Colonial architecture and the modern era
But back to the baṅgalō: in the 19th century, the British colonial rulers incorporated the form in their colonial architecture, with the word “bungalow” becoming synonymous with the houses of Europeans in the tropics. At the end of the century, the British began exporting industrially manufactured bungalows (without a flat roof) around the world – ironically also to the colonies from which it originated. Here in Germany, the first typological encounter came with Mies van der Rohe’s “Barcelona Pavilion” in 1929. At the 1931 building exhibition in Berlin, a ground-floor house – the principles of which carry over to a residential property – was unveiled for the first time; in the very same year, Richard Neutra referred to one of his houses on a drawing as a “bungalow” for the first time.
Californian carefree living
The word and style firmly established themselves in Germany through the reception of the famous Case Study Houses – an American experiment that sought to design and build simple and inexpensive model homes. The first six homes were completed in 1948, attracting more than 350,000 visitors; more homes subsequently followed. Case Study House No. 22 – Pierre Koenig’s “Stahl House”, built in 1960 in Hollywood Hills – became the absolute epitome of what West Germans imagined a bungalow to be: a flat roof, vast windows, a pool – and a spectacular view over the streets of Los Angeles. When the publication accompanying the programme – to which Richard Neutra, Charles and Ray Eames and many others contributed – appeared in German in 1964 (two years after the original), these houses were suddenly seen as bungalows, not so much by architects, but more by publicists and journalists.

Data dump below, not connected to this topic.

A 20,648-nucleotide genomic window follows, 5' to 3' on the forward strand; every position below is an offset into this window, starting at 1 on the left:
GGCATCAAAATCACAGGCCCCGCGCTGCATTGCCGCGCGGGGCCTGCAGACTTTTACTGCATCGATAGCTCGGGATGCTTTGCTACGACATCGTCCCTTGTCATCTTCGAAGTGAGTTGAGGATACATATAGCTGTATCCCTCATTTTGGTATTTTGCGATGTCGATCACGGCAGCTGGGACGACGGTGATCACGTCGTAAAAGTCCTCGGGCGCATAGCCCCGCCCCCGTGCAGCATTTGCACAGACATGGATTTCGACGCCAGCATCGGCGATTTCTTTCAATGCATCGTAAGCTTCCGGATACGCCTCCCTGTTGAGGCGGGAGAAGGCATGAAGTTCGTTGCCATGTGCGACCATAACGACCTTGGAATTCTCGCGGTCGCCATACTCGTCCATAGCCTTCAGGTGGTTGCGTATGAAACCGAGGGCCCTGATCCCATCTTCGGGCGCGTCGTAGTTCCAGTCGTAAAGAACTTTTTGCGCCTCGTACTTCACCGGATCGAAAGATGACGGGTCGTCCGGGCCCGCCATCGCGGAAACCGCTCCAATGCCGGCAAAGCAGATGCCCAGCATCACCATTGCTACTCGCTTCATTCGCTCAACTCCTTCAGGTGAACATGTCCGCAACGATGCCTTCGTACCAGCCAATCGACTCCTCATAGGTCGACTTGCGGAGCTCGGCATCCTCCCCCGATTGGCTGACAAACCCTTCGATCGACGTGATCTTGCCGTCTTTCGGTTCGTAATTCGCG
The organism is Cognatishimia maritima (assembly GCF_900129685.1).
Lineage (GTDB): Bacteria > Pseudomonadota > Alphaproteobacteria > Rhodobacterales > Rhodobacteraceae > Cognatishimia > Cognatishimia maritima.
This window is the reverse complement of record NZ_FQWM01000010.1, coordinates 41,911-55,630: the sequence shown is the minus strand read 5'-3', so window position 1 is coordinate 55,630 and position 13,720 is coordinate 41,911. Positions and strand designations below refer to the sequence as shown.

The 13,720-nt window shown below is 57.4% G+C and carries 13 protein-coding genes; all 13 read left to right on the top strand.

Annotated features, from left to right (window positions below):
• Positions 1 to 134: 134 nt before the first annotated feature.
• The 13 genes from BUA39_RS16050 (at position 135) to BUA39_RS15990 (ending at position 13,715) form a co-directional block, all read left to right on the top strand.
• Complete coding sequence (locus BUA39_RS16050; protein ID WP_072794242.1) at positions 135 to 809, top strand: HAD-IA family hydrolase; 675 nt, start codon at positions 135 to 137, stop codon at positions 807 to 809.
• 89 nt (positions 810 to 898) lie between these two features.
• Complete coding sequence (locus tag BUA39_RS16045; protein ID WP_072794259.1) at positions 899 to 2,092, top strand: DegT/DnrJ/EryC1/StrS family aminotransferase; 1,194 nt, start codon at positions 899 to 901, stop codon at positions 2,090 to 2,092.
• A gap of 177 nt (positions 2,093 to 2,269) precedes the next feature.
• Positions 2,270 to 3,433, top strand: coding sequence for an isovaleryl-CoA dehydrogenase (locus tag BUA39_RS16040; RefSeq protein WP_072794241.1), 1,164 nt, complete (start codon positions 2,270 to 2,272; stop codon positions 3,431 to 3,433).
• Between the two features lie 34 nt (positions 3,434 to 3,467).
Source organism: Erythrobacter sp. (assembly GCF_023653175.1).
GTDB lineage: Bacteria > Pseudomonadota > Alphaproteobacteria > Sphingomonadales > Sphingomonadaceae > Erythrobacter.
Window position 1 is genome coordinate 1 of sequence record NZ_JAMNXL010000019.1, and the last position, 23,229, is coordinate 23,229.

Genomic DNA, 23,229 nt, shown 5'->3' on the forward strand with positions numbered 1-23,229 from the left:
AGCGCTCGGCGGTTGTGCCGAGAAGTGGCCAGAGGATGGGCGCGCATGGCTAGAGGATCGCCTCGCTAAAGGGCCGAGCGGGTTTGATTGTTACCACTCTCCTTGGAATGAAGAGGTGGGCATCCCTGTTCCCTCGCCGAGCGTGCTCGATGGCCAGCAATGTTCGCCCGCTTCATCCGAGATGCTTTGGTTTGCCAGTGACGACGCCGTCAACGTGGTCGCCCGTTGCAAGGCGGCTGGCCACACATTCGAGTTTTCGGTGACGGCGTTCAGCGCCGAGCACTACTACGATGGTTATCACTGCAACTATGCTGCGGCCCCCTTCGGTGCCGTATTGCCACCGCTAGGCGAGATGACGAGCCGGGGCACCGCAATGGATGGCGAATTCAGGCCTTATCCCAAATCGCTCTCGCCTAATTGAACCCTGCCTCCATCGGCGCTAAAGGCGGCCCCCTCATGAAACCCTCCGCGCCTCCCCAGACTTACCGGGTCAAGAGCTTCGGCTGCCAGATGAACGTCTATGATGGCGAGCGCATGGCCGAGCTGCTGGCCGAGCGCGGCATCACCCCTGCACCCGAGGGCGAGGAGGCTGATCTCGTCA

Dreaming of the good life
Whether a pavilion closed off to the street, a Case Study House, a standardised socialist dacha, a relaxed French holiday home or – to use the example of Berlin’s Hansaviertel district – an open city residence connecting indoors and outdoors, the bungalow is wrapped up in the individualist dream of the good life; one could almost say “living right in the wrong”. An airy residential storey with green surroundings; in America, they often come with a shady veranda (this too being a legacy of the Bengali original). In a further song that underscores the bungalow’s history, it is perhaps not a complete coincidence that Jack Hylton sang A Bungalow, a Piccolo and You in 1933. Is the bungalow a cocoon for a contented life and a retreat into privacy?
As to the question of whether these houses are now “stand-offish suburbanites or laid-back hippies”, architectural historian Carola Ebert gives an answer that is both accurate and diplomatic: “the bungalow was an idealist in suburbia”. The yearning for transparency at the level of democracy for all extends to Sep Ruf’s 1963 Chancellor’s Bungalow in Bonn – the “state living room”, which is home to the same furniture by Charles and Ray Eames that stood in the Case Study Houses. At the end, examples from Asia – such as an “amphibious school” in Bangladesh by Saif Ul Haque that won the Aga Khan Award for Architecture – demonstrate that the airy baṅgalō, without air conditioning, has the potential to serve as a model for a sustainable future.
Share this page on social media: